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Martínez-Sánchez, Martínez-García, and Munguía-Izquierdo: Clinical, Psychopathological, Physical, and Sleep Evolution in Adolescents with Restrictive Anorexia Nervosa Participating in a Day Hospital Program



To analyze the clinical, psychopathological, physical, and sleep-related evolution of adolescents with restricting-type of anorexia nervosa (AN-R) after 10 weeks of a daytime hospital program.


Body composition, physical activity and sleep were measured objectively before and after 10 weeks of treatment. In addition, psychopathology and body image disturbances were measured with a self-report questionnaire.


Fourteen female adolescents with AN-R (14.3±1.6 years old) participated in the study. A significant increase was found in eight of the ten variables for body composition (p<0.05). There were no significant changes in psychopathology, body image disturbances or physical activity. Concerning sleep, a significant, moderately standardized and substantial increase in night latency was found (p=0.002), and there was a significant, small standardized and substantial decrease in night efficiency (p=0.035).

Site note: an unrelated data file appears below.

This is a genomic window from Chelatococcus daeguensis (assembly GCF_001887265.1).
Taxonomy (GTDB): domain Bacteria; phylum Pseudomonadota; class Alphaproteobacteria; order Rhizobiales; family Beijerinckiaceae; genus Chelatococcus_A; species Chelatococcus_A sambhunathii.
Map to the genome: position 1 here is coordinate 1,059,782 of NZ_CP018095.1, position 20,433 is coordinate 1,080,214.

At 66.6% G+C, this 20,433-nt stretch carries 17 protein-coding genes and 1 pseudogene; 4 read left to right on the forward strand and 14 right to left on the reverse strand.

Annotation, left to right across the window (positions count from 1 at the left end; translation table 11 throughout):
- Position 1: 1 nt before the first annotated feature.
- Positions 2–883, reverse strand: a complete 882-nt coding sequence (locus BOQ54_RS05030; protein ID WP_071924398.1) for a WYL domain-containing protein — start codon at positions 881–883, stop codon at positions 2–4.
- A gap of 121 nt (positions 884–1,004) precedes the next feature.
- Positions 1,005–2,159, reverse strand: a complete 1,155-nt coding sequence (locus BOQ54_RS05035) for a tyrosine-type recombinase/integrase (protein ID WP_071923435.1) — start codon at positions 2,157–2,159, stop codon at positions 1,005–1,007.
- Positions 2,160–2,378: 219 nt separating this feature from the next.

After 10 weeks of follow-up with adolescent patients with AN-R who attended a day hospital program, there was a positive evolution of body composition. However, with regard to sleep patterns, there was a worsening of latency and night efficiency. Therefore, sleep care should be addressed in acute treatment programs for adolescents with AN-R.